The International Journal of Neuropsychopharmacology

Research Article

Neonatal (+)-methamphetamine exposure in rats alters adult locomotor responses to dopamine D1 and D2 agonists and to a glutamate NMDA receptor antagonist, but not to serotonin agonists

Devon L. Grahama1, Robyn M. Amos-Kroohsa1, Amanda A. Brauna1, Curtis E. Gracea1, Tori L. Schaefera1, Matthew R. Skeltona1, Michael T. Williamsa1 and Charles V. Vorheesa1 c1

a1 Division of Neurology, Cincinnati Children's Research Foundation, Cincinnati, OH and Department of Pediatrics, University of Cincinnati College of Medicine, Cincinnati, OH, USA


Neonatal exposure to (+)-methamphetamine (Meth) results in long-term behavioural abnormalities but its developmental mechanisms are unknown. In a series of experiments, rats were treated from post-natal days (PD) 11–20 (stage that approximates human development from the second to third trimester) with Meth or saline and assessed using locomotor activity as the readout following pharmacological challenge doses with dopamine, serotonin and glutamate agonists or antagonists during adulthood. Exposure to Meth early in life resulted in an exaggerated adult locomotor hyperactivity response to the dopamine D1 agonist SKF-82958 at multiple doses, a high dose only under-response activating effect of the D2 agonist quinpirole, and an exaggerated under-response to the activating effect of the N-methyl-d-aspartic acid (NMDA) receptor antagonist, MK-801. No change in locomotor response was seen following challenge with the 5-HT releaser p-chloroamphetamine or the 5-HT2/3 receptor agonist, quipazine. These are the first data to show that PD 11-20 Meth exposure induces long-lasting alterations to dopamine D1, D2 and glutamate NMDA receptor function and may suggest how developmental Meth exposure leads to many of its long-term adverse effects.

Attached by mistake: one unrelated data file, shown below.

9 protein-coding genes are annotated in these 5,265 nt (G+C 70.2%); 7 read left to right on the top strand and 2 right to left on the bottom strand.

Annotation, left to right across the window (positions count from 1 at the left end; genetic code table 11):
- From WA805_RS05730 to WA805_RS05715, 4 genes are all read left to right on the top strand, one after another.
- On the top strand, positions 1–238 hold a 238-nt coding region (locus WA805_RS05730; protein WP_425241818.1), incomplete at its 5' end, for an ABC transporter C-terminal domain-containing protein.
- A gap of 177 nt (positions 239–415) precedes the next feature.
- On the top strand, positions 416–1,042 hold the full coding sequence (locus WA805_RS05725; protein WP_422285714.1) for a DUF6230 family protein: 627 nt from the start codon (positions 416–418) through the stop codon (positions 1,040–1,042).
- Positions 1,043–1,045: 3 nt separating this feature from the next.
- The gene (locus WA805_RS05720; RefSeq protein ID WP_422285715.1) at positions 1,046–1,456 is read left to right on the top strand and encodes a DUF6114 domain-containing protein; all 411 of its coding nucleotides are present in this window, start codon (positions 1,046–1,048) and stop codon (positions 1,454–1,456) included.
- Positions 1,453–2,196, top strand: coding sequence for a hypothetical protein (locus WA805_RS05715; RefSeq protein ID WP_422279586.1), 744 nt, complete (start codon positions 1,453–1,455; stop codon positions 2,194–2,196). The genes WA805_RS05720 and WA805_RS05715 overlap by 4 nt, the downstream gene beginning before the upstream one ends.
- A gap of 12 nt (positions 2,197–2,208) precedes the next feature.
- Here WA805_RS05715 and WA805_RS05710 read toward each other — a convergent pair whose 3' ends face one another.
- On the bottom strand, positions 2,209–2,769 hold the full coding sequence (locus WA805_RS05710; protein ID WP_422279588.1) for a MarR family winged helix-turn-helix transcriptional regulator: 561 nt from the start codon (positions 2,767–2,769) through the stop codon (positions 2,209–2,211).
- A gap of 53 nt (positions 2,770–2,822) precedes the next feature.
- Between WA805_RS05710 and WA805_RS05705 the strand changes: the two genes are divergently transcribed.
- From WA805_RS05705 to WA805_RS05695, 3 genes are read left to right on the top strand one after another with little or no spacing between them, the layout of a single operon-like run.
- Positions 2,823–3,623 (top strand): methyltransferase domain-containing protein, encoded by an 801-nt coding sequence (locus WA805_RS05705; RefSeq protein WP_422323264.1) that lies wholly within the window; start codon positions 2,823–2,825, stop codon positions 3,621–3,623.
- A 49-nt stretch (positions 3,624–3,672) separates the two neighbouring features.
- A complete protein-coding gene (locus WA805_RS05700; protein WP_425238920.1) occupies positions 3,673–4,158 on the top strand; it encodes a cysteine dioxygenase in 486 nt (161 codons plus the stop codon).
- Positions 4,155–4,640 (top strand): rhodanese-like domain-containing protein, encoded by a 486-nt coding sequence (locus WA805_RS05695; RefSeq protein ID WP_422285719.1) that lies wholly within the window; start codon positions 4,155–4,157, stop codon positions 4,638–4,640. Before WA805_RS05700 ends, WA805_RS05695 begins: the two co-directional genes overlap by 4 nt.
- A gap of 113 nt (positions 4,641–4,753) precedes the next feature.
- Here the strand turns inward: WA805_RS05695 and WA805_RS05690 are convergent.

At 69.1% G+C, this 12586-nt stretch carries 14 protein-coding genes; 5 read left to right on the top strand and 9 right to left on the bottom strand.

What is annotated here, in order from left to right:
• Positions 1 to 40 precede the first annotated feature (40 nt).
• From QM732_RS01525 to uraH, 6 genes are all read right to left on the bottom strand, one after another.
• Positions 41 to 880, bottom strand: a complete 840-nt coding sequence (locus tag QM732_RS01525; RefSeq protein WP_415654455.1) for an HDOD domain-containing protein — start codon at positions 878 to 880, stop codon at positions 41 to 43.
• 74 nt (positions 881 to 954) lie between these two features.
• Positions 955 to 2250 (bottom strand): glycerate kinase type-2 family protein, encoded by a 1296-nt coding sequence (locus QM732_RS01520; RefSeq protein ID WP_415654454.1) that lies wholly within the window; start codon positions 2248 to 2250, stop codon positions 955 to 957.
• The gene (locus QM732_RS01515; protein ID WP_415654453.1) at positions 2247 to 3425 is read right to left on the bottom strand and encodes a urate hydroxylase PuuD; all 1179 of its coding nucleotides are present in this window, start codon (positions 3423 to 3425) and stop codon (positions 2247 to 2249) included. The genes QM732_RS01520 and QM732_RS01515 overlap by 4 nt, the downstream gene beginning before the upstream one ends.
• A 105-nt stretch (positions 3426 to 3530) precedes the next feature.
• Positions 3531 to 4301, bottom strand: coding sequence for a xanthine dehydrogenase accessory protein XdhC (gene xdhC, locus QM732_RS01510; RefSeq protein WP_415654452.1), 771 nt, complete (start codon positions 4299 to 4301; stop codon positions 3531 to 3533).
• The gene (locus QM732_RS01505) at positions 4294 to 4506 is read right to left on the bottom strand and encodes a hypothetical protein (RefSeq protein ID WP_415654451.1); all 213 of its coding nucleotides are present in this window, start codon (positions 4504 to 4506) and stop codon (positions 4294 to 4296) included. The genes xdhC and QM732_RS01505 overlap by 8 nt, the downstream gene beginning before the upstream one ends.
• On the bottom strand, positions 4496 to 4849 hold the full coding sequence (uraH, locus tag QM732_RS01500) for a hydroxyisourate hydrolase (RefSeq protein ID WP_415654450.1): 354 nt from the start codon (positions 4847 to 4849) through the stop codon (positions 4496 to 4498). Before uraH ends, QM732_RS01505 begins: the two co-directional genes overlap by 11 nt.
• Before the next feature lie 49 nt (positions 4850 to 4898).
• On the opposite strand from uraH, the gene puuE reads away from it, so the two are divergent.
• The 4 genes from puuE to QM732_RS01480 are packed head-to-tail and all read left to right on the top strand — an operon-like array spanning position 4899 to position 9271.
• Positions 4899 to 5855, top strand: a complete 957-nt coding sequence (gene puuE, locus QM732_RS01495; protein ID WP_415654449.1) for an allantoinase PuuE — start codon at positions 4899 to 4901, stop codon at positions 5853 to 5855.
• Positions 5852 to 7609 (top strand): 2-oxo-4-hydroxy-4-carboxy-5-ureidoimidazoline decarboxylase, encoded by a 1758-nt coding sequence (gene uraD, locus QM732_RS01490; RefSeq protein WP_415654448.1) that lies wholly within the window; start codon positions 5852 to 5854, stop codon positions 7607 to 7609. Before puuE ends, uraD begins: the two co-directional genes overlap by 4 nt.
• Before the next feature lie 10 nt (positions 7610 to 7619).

(Received September 06 2011)

(Reviewed October 05 2011)

(Revised January 06 2012)

(Accepted January 30 2012)

(Online publication March 06 2012)

Key words

  • Development;
  • locomotor activity;
  • methamphetamine;
  • MK-801;
  • p-chloroamphetamine;
  • quinpirole;
  • quipazine;
  • SKF82958


c1 Address for correspondence: C. V. Vorhees, PhD, Division of Neurology (MLC 7044), Cincinnati Children's Research Foundation, 3333 Burnet Ave., Cincinnati, OH 45229-3039, USA. Tel.: 513 636 8622 Fax: 513 636 3912 Email: